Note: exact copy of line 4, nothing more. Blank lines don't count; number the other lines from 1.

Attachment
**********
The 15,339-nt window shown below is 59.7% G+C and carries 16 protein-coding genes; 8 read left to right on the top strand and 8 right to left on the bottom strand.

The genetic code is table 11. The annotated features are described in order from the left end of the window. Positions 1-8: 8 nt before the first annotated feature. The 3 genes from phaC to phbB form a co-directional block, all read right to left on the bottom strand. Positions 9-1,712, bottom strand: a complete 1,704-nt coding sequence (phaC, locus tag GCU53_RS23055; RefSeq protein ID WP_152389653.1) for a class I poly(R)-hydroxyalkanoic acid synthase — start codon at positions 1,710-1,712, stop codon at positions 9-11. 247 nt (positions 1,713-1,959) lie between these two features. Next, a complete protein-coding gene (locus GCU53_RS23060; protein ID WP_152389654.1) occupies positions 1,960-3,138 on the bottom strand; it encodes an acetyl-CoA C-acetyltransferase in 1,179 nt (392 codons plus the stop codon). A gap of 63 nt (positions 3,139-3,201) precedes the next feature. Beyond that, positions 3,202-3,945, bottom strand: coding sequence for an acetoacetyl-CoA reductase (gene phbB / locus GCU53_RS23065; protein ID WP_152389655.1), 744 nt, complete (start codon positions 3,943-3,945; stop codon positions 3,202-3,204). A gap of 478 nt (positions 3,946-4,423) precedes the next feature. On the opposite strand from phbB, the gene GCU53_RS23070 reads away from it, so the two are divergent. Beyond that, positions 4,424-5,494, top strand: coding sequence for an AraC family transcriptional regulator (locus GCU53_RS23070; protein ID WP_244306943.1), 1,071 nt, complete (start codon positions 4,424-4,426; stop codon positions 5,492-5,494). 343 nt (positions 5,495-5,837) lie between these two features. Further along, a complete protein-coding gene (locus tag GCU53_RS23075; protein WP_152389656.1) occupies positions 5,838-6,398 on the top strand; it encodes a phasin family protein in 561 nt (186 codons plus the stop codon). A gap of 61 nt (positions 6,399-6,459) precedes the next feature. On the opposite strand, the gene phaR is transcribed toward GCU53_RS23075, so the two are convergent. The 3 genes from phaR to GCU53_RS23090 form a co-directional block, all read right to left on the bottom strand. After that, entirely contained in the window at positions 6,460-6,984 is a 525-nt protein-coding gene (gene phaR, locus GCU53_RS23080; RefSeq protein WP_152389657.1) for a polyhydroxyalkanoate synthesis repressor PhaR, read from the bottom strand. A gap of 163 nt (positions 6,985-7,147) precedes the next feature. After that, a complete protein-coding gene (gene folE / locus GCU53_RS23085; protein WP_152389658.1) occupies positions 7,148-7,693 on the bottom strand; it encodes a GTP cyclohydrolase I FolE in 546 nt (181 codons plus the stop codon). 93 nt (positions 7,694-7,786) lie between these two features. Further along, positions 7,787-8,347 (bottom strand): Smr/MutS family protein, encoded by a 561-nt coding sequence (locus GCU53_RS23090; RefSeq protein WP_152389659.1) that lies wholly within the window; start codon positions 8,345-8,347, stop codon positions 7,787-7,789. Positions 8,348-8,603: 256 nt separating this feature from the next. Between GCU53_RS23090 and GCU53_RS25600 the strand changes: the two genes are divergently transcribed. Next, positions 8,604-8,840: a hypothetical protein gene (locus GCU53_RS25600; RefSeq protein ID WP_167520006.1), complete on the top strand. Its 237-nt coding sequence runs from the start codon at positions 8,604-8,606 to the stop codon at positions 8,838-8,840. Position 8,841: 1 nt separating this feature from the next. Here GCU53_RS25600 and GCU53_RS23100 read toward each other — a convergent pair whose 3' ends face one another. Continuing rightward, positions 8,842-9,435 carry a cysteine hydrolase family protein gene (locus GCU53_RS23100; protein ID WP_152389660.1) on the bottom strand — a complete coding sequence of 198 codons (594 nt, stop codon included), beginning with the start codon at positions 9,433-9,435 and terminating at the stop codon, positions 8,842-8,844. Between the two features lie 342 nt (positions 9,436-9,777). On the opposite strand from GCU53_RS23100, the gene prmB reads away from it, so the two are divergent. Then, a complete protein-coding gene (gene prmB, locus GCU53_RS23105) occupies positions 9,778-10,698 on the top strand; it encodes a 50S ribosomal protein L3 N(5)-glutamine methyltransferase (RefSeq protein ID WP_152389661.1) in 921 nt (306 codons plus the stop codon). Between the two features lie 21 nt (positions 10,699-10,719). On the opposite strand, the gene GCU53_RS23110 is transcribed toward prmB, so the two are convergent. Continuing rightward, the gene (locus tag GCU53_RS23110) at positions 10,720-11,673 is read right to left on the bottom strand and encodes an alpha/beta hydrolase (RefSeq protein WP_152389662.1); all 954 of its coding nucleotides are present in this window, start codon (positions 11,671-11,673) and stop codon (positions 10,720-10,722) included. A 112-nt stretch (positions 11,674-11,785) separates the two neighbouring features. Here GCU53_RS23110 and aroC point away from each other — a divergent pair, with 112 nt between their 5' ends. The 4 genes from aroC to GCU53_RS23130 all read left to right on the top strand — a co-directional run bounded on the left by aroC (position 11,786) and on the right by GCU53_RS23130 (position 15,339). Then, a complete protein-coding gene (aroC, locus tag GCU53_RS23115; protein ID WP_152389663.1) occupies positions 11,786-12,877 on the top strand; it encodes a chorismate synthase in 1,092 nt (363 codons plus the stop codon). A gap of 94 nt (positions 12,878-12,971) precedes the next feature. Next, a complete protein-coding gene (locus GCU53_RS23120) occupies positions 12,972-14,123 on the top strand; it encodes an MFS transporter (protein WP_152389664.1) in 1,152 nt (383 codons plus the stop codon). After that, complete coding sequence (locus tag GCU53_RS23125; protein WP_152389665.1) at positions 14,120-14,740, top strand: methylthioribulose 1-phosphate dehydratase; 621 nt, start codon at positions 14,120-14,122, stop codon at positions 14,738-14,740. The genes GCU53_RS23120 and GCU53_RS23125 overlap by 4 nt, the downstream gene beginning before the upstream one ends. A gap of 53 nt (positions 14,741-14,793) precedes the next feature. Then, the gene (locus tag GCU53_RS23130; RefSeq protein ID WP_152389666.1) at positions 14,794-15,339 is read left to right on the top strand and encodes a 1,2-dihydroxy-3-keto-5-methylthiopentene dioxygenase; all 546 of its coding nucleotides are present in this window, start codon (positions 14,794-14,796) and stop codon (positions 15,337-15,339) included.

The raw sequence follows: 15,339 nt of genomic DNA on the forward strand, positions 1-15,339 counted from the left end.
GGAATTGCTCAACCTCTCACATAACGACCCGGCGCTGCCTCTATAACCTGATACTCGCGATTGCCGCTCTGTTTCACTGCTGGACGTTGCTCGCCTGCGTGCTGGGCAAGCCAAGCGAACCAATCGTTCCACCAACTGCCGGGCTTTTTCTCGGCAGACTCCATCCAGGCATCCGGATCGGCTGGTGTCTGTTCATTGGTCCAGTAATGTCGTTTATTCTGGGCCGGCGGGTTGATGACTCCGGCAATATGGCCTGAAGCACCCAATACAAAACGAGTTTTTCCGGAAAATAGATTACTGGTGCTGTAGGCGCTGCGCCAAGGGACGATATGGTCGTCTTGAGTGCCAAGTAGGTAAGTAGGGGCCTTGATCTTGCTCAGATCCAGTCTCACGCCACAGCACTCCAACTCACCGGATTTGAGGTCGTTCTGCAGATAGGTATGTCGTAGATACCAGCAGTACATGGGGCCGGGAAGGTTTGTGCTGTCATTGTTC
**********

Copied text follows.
GGAATTGCTCAACCTCTCACATAACGACCCGGCGCTGCCTCTATAACCTGATACTCGCGATTGCCGCTCTGTTTCACTGCTGGACGTTGCTCGCCTGCGTGCTGGGCAAGCCAAGCGAACCAATCGTTCCACCAACTGCCGGGCTTTTTCTCGGCAGACTCCATCCAGGCATCCGGATCGGCTGGTGTCTGTTCATTGGTCCAGTAATGTCGTTTATTCTGGGCCGGCGGGTTGATGACTCCGGCAATATGGCCTGAAGCACCCAATACAAAACGAGTTTTTCCGGAAAATAGATTACTGGTGCTGTAGGCGCTGCGCCAAGGGACGATATGGTCGTCTTGAGTGCCAAGTAGGTAAGTAGGGGCCTTGATCTTGCTCAGATCCAGTCTCACGCCACAGCACTCCAACTCACCGGATTTGAGGTCGTTCTGCAGATAGGTATGTCGTAGATACCAGCAGTACATGGGGCCGGGAAGGTTTGTGCTGTCATTGTTC